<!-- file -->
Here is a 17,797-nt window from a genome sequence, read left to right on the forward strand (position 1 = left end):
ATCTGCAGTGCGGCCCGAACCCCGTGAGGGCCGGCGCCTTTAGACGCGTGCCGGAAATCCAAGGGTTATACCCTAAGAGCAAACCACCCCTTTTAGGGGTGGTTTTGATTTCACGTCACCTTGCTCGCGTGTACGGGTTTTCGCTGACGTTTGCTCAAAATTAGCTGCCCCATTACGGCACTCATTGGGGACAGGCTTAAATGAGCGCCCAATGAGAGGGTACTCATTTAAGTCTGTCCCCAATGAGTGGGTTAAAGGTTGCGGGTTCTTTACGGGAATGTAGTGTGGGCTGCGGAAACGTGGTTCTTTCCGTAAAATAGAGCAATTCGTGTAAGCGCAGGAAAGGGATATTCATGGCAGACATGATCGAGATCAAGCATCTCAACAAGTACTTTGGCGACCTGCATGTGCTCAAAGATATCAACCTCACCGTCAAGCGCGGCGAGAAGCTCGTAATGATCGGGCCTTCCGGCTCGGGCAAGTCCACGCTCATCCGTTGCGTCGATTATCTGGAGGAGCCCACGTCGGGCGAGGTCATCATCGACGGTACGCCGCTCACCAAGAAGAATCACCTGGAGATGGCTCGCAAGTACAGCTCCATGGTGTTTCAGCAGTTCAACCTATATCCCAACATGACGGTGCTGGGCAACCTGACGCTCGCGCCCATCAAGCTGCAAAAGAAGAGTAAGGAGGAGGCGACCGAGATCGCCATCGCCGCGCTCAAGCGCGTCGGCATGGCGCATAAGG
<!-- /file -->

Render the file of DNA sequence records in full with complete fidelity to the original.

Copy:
Here is a 17,797-nt window from a genome sequence, read left to right on the forward strand (position 1 = left end):
ATCTGCAGTGCGGCCCGAACCCCGTGAGGGCCGGCGCCTTTAGACGCGTGCCGGAAATCCAAGGGTTATACCCTAAGAGCAAACCACCCCTTTTAGGGGTGGTTTTGATTTCACGTCACCTTGCTCGCGTGTACGGGTTTTCGCTGACGTTTGCTCAAAATTAGCTGCCCCATTACGGCACTCATTGGGGACAGGCTTAAATGAGCGCCCAATGAGAGGGTACTCATTTAAGTCTGTCCCCAATGAGTGGGTTAAAGGTTGCGGGTTCTTTACGGGAATGTAGTGTGGGCTGCGGAAACGTGGTTCTTTCCGTAAAATAGAGCAATTCGTGTAAGCGCAGGAAAGGGATATTCATGGCAGACATGATCGAGATCAAGCATCTCAACAAGTACTTTGGCGACCTGCATGTGCTCAAAGATATCAACCTCACCGTCAAGCGCGGCGAGAAGCTCGTAATGATCGGGCCTTCCGGCTCGGGCAAGTCCACGCTCATCCGTTGCGTCGATTATCTGGAGGAGCCCACGTCGGGCGAGGTCATCATCGACGGTACGCCGCTCACCAAGAAGAATCACCTGGAGATGGCTCGCAAGTACAGCTCCATGGTGTTTCAGCAGTTCAACCTATATCCCAACATGACGGTGCTGGGCAACCTGACGCTCGCGCCCATCAAGCTGCAAAAGAAGAGTAAGGAGGAGGCGACCGAGATCGCCATCGCCGCGCTCAAGCGCGTCGGCATGGCGCATAAGG